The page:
Canadian government muzzles federal researchers

Canadian scientists are being muzzled by the Conservative Reform Alliance Party  government, which refuses to let them talk about their research without vetting all statements first. This has a chilling effect on  research, as the free exchange of information is crucial to coming to the correct conclusions. It also deprives Canadians of knowing what their tax dollars are paying for and the verified facts that they could use to make decisions with.

By Petti Fong Western Bureau

VANCOUVER—As thousands of researchers gather in Vancouver for an international conference, focus has turned to the Canadian government and concerns that federal scientists are being muzzled from talking about their work.

A panel discussion at the American Association for the Advancement of Science meeting heard that federal scientists — including those at Environment Canada, the Canadian Food and Inspection Agency and the Department of Fisheries and Oceans — are doing top-line research that’s being published in some of the most prestigious journals. But the Canadian public isn’t aware of this work because scientists have been told not to talk without getting clearance through layers of bureaucracy in Ottawa.

“Scientists are first and foremost a public servant, not a servant for the ministry,” said Andrew Weaver, a climatologist at the University of Victoria.

Weaver said he gets frequent emails from public-sector colleagues looking to leave the federal government. “When you control people, morale is bad.”

A policy change in 2008 said federal scientists must direct all media inquiries to national headquarters and not respond to requests to talk about their work.

Claire Dansereau, the deputy minister of the Department of Fisheries and Oceans, was listed as a participant in the panel discussion. But Dansereau did not appear and a chair was left symbolically empty at the table. Department spokeswoman Mélanie Carkner said that organizers knew on Jan. 6 that the deputy minister “would have to respectfully decline the invitation to participate.”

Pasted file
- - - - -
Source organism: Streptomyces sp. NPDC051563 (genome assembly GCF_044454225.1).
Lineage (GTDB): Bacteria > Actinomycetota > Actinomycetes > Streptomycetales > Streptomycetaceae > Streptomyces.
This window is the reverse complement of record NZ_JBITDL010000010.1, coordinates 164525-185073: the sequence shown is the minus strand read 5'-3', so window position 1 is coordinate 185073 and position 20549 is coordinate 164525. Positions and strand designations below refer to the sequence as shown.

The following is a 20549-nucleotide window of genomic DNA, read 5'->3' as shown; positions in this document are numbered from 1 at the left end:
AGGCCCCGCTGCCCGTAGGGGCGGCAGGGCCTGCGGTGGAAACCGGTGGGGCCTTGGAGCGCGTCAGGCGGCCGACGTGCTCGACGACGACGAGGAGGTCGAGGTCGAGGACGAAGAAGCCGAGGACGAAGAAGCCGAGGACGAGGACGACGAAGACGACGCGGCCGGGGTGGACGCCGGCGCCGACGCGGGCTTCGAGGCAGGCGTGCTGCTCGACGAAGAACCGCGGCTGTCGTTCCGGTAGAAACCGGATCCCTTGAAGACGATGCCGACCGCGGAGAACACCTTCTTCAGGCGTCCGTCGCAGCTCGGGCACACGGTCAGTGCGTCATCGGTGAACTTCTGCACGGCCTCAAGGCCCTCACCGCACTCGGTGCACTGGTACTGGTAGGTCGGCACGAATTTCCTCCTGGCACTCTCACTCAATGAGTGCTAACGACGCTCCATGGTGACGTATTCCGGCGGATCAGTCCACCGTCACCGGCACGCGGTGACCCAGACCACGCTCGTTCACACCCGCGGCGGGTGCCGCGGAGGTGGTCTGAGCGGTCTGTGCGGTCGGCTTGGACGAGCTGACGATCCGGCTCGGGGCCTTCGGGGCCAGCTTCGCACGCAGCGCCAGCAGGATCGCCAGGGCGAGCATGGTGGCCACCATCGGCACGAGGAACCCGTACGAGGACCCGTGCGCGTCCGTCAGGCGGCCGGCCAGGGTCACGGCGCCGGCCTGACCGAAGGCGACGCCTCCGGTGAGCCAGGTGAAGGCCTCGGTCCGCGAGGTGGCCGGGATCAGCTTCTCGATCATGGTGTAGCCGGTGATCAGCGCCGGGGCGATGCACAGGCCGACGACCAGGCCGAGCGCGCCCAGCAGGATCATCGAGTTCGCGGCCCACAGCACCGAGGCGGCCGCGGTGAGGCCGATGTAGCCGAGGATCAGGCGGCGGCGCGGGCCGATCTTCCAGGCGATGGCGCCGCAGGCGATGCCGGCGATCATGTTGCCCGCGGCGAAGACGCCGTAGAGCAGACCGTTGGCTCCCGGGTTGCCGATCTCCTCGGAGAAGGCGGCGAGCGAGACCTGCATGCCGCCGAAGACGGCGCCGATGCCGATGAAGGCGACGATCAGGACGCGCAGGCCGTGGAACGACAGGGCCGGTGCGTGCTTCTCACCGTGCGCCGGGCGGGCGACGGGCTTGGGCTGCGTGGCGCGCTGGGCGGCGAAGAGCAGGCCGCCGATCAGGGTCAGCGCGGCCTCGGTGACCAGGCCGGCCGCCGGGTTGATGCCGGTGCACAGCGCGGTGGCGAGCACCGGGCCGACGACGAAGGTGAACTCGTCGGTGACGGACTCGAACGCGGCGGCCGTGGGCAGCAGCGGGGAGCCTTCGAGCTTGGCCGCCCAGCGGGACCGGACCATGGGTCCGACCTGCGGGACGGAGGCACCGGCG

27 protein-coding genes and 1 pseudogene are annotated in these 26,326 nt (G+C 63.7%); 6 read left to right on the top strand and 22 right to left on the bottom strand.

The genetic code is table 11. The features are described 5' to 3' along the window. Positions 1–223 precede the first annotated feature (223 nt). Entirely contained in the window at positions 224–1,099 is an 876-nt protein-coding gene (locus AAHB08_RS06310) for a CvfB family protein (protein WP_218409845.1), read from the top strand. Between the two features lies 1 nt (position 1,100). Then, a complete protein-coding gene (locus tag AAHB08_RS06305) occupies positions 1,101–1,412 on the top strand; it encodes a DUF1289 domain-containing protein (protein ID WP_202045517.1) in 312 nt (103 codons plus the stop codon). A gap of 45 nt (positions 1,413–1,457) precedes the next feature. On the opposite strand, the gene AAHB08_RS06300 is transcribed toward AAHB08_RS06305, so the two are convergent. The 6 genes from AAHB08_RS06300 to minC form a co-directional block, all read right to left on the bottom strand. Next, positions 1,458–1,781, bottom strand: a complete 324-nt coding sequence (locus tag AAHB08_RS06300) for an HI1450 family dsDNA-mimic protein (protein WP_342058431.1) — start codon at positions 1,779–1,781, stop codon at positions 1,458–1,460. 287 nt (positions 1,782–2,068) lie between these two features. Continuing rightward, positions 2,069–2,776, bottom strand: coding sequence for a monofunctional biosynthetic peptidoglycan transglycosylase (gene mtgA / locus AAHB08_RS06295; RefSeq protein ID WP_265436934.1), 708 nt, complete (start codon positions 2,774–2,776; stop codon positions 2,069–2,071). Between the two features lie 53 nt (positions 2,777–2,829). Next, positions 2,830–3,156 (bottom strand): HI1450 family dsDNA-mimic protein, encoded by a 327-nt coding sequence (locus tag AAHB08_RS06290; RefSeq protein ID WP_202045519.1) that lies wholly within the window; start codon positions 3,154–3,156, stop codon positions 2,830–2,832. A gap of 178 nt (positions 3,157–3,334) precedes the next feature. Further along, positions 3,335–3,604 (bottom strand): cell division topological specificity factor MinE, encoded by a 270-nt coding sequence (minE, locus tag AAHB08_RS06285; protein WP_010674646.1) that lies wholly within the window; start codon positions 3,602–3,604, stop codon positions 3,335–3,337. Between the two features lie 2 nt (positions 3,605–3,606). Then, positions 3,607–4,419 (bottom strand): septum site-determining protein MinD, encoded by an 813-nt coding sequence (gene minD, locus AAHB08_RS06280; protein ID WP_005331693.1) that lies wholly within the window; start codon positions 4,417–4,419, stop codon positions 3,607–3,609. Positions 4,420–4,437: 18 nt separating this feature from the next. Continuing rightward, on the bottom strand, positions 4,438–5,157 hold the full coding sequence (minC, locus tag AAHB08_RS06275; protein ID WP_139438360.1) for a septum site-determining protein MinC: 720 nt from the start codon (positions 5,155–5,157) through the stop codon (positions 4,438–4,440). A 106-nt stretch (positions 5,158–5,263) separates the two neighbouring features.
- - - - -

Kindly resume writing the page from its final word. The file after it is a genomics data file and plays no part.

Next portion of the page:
Francesca Grifo, director of the scientific integrity program with the New York-based Union of Concerned Scientists, said scientists must be allowed to speak about their work so that the public can stay informed about research being done to safeguard water, protect the environment and ensure pharmaceuticals are regulated.

“We can’t manage without information,” she said Friday.

Last year, Kristina Miller, a Department of Fisheries and Oceans scientist who had her research published in Science, was told not to talk to the media.

On Friday, seven groups including the World Federation of Science Journalists and the Canadian Journalists for Free Expression sent an open letter to Prime Minister Stephen Harper citing another example of an Environment Canada scientist being prevented from talking about his ozone layer research.

“Clearly Canadians have the right to learn more about the science they support and to have unfettered access to the expertise of publicly funded scientist,” said the letter.

Faced with staffing cuts, the 23,000 federal scientists are operating in a culture of fear, said Johanne Fillion, a spokeswoman with the Professional Institute of the Public Service of Canada.

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